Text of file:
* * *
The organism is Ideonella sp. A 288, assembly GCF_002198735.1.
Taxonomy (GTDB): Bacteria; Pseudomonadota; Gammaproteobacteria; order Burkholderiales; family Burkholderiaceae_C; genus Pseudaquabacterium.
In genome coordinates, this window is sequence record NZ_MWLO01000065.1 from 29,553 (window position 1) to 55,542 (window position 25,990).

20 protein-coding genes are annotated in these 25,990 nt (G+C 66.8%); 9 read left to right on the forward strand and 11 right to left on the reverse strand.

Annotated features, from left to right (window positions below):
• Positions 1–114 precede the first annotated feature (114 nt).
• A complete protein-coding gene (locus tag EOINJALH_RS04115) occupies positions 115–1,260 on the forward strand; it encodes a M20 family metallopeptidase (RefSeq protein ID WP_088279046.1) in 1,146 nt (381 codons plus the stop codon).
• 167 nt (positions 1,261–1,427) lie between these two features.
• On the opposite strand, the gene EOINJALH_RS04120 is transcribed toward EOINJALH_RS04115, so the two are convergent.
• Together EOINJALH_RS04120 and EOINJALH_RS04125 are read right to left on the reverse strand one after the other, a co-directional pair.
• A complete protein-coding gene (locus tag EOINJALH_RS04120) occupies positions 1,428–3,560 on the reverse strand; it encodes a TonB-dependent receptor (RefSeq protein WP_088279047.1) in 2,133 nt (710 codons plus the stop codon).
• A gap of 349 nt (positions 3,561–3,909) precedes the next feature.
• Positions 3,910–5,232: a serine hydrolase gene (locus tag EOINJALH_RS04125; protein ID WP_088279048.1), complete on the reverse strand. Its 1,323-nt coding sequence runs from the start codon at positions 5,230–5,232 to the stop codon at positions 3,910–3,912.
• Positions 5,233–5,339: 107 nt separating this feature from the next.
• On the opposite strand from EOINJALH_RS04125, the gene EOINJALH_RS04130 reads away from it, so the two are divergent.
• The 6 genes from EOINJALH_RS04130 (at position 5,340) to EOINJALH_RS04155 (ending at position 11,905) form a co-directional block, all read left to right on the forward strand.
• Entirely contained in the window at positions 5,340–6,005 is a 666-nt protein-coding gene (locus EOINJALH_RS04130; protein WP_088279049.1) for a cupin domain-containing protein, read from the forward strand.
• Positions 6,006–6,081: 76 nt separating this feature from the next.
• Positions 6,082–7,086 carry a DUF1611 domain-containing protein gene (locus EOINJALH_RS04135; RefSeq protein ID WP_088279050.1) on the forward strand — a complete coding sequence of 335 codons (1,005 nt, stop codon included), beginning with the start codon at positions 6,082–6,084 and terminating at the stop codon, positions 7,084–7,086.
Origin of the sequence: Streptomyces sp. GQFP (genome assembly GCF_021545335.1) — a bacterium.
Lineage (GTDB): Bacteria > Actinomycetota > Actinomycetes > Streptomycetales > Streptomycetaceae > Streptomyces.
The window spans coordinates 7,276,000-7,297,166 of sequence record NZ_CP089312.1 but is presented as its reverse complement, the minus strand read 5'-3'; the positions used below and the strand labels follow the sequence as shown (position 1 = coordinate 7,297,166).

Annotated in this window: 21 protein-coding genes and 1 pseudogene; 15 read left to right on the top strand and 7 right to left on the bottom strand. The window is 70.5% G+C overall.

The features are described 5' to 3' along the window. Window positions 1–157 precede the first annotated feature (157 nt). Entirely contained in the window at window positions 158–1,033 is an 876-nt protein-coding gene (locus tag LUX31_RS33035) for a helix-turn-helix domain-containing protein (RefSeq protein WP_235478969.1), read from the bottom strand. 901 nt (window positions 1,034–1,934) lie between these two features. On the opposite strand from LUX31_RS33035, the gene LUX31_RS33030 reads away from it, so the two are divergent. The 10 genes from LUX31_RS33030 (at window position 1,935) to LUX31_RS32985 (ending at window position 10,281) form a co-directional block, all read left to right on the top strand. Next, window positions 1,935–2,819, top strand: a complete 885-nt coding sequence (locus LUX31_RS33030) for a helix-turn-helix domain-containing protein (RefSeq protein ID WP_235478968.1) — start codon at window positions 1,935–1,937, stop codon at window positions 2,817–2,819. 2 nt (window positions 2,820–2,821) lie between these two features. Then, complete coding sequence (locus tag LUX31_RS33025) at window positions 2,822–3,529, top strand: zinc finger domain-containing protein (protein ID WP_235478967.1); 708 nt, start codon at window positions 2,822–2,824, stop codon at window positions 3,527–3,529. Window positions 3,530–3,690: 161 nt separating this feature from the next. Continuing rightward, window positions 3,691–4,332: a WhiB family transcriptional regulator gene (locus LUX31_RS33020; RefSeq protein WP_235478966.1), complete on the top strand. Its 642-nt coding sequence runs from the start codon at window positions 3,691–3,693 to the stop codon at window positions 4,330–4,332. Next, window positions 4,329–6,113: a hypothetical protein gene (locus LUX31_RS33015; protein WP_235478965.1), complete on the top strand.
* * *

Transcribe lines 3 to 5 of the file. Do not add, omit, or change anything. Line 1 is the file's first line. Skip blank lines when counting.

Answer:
In genome coordinates, this window is sequence record NZ_MWLO01000065.1 from 29,553 (window position 1) to 55,542 (window position 25,990).

20 protein-coding genes are annotated in these 25,990 nt (G+C 66.8%); 9 read left to right on the forward strand and 11 right to left on the reverse strand.

Annotated features, from left to right (window positions below):